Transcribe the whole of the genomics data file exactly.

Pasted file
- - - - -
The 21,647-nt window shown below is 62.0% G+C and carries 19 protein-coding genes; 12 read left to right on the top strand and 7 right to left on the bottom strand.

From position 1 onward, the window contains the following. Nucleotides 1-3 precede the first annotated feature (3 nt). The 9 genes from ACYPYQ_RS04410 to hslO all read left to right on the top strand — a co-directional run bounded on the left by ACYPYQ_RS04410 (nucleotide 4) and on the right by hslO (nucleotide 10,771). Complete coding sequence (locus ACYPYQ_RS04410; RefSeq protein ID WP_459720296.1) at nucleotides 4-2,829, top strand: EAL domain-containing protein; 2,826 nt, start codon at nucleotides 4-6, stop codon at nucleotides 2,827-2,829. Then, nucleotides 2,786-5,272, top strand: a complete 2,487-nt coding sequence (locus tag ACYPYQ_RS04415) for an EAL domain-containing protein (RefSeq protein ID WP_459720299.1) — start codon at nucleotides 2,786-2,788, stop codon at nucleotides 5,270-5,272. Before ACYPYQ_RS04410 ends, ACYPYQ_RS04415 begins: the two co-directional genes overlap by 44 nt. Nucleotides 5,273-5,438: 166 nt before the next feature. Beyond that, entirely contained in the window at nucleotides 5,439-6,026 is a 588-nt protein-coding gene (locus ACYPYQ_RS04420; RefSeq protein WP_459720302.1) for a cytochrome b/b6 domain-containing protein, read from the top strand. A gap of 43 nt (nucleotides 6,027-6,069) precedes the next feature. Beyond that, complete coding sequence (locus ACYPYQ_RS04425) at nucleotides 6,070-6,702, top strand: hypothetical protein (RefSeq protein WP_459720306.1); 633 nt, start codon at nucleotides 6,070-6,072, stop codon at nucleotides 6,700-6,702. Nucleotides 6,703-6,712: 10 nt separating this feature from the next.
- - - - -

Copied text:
The 21,647-nt window shown below is 62.0% G+C and carries 19 protein-coding genes; 12 read left to right on the top strand and 7 right to left on the bottom strand.

From position 1 onward, the window contains the following. Nucleotides 1-3 precede the first annotated feature (3 nt). The 9 genes from ACYPYQ_RS04410 to hslO all read left to right on the top strand — a co-directional run bounded on the left by ACYPYQ_RS04410 (nucleotide 4) and on the right by hslO (nucleotide 10,771). Complete coding sequence (locus ACYPYQ_RS04410; RefSeq protein ID WP_459720296.1) at nucleotides 4-2,829, top strand: EAL domain-containing protein; 2,826 nt, start codon at nucleotides 4-6, stop codon at nucleotides 2,827-2,829. Then, nucleotides 2,786-5,272, top strand: a complete 2,487-nt coding sequence (locus tag ACYPYQ_RS04415) for an EAL domain-containing protein (RefSeq protein ID WP_459720299.1) — start codon at nucleotides 2,786-2,788, stop codon at nucleotides 5,270-5,272. Before ACYPYQ_RS04410 ends, ACYPYQ_RS04415 begins: the two co-directional genes overlap by 44 nt. Nucleotides 5,273-5,438: 166 nt before the next feature. Beyond that, entirely contained in the window at nucleotides 5,439-6,026 is a 588-nt protein-coding gene (locus ACYPYQ_RS04420; RefSeq protein WP_459720302.1) for a cytochrome b/b6 domain-containing protein, read from the top strand. A gap of 43 nt (nucleotides 6,027-6,069) precedes the next feature. Beyond that, complete coding sequence (locus ACYPYQ_RS04425) at nucleotides 6,070-6,702, top strand: hypothetical protein (RefSeq protein WP_459720306.1); 633 nt, start codon at nucleotides 6,070-6,072, stop codon at nucleotides 6,700-6,702. Nucleotides 6,703-6,712: 10 nt separating this feature from the next.